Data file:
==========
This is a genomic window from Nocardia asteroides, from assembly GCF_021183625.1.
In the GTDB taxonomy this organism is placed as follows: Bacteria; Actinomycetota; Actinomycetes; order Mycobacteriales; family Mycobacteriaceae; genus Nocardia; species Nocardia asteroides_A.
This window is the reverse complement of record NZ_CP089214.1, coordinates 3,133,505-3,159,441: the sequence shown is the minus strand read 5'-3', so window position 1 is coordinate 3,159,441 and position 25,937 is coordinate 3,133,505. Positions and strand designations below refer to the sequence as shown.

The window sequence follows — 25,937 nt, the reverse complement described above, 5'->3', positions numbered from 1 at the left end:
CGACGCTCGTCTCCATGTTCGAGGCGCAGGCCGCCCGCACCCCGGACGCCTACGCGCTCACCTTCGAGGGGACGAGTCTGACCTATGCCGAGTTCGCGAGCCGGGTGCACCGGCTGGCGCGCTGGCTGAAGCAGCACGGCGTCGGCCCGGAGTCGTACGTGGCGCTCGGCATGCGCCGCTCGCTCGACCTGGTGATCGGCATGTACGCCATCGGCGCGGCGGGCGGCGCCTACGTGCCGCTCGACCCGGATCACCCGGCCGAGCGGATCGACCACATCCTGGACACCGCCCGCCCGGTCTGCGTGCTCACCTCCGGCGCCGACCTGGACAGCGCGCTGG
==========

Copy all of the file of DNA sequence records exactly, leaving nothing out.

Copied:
This is a genomic window from Nocardia asteroides, from assembly GCF_021183625.1.
In the GTDB taxonomy this organism is placed as follows: Bacteria; Actinomycetota; Actinomycetes; order Mycobacteriales; family Mycobacteriaceae; genus Nocardia; species Nocardia asteroides_A.
This window is the reverse complement of record NZ_CP089214.1, coordinates 3,133,505-3,159,441: the sequence shown is the minus strand read 5'-3', so window position 1 is coordinate 3,159,441 and position 25,937 is coordinate 3,133,505. Positions and strand designations below refer to the sequence as shown.

The window sequence follows — 25,937 nt, the reverse complement described above, 5'->3', positions numbered from 1 at the left end:
CGACGCTCGTCTCCATGTTCGAGGCGCAGGCCGCCCGCACCCCGGACGCCTACGCGCTCACCTTCGAGGGGACGAGTCTGACCTATGCCGAGTTCGCGAGCCGGGTGCACCGGCTGGCGCGCTGGCTGAAGCAGCACGGCGTCGGCCCGGAGTCGTACGTGGCGCTCGGCATGCGCCGCTCGCTCGACCTGGTGATCGGCATGTACGCCATCGGCGCGGCGGGCGGCGCCTACGTGCCGCTCGACCCGGATCACCCGGCCGAGCGGATCGACCACATCCTGGACACCGCCCGCCCGGTCTGCGTGCTCACCTCCGGCGCCGACCTGGACAGCGCGCTGG